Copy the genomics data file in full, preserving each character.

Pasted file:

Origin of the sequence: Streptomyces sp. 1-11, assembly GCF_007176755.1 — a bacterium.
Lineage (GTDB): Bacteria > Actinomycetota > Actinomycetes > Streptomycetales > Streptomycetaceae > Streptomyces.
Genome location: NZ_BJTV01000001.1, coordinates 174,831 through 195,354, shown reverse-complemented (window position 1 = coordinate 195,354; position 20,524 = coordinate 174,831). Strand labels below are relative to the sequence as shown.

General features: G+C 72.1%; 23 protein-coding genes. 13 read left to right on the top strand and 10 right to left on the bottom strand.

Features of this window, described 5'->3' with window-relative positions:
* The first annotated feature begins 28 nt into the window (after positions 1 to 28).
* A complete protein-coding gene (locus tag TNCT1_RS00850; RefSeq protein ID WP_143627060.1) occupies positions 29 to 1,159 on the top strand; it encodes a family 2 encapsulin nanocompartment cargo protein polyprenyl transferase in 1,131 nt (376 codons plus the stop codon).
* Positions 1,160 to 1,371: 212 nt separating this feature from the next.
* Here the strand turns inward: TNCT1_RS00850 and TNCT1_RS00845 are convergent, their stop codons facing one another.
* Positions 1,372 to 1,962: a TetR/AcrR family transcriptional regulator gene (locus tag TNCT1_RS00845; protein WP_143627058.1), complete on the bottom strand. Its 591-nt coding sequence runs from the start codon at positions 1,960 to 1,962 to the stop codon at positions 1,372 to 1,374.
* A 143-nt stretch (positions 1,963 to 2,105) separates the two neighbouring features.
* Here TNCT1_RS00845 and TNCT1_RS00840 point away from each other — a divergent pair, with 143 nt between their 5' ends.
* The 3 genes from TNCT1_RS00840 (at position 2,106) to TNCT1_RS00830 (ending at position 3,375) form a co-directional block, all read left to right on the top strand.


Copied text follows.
Origin of the sequence: Streptomyces sp. 1-11, assembly GCF_007176755.1 — a bacterium.
Lineage (GTDB): Bacteria > Actinomycetota > Actinomycetes > Streptomycetales > Streptomycetaceae > Streptomyces.
Genome location: NZ_BJTV01000001.1, coordinates 174,831 through 195,354, shown reverse-complemented (window position 1 = coordinate 195,354; position 20,524 = coordinate 174,831). Strand labels below are relative to the sequence as shown.

General features: G+C 72.1%; 23 protein-coding genes. 13 read left to right on the top strand and 10 right to left on the bottom strand.

Features of this window, described 5'->3' with window-relative positions:
* The first annotated feature begins 28 nt into the window (after positions 1 to 28).
* A complete protein-coding gene (locus tag TNCT1_RS00850; RefSeq protein ID WP_143627060.1) occupies positions 29 to 1,159 on the top strand; it encodes a family 2 encapsulin nanocompartment cargo protein polyprenyl transferase in 1,131 nt (376 codons plus the stop codon).
* Positions 1,160 to 1,371: 212 nt separating this feature from the next.
* Here the strand turns inward: TNCT1_RS00850 and TNCT1_RS00845 are convergent, their stop codons facing one another.
* Positions 1,372 to 1,962: a TetR/AcrR family transcriptional regulator gene (locus tag TNCT1_RS00845; protein WP_143627058.1), complete on the bottom strand. Its 591-nt coding sequence runs from the start codon at positions 1,960 to 1,962 to the stop codon at positions 1,372 to 1,374.
* A 143-nt stretch (positions 1,963 to 2,105) separates the two neighbouring features.
* Here TNCT1_RS00845 and TNCT1_RS00840 point away from each other — a divergent pair, with 143 nt between their 5' ends.
* The 3 genes from TNCT1_RS00840 (at position 2,106) to TNCT1_RS00830 (ending at position 3,375) form a co-directional block, all read left to right on the top strand.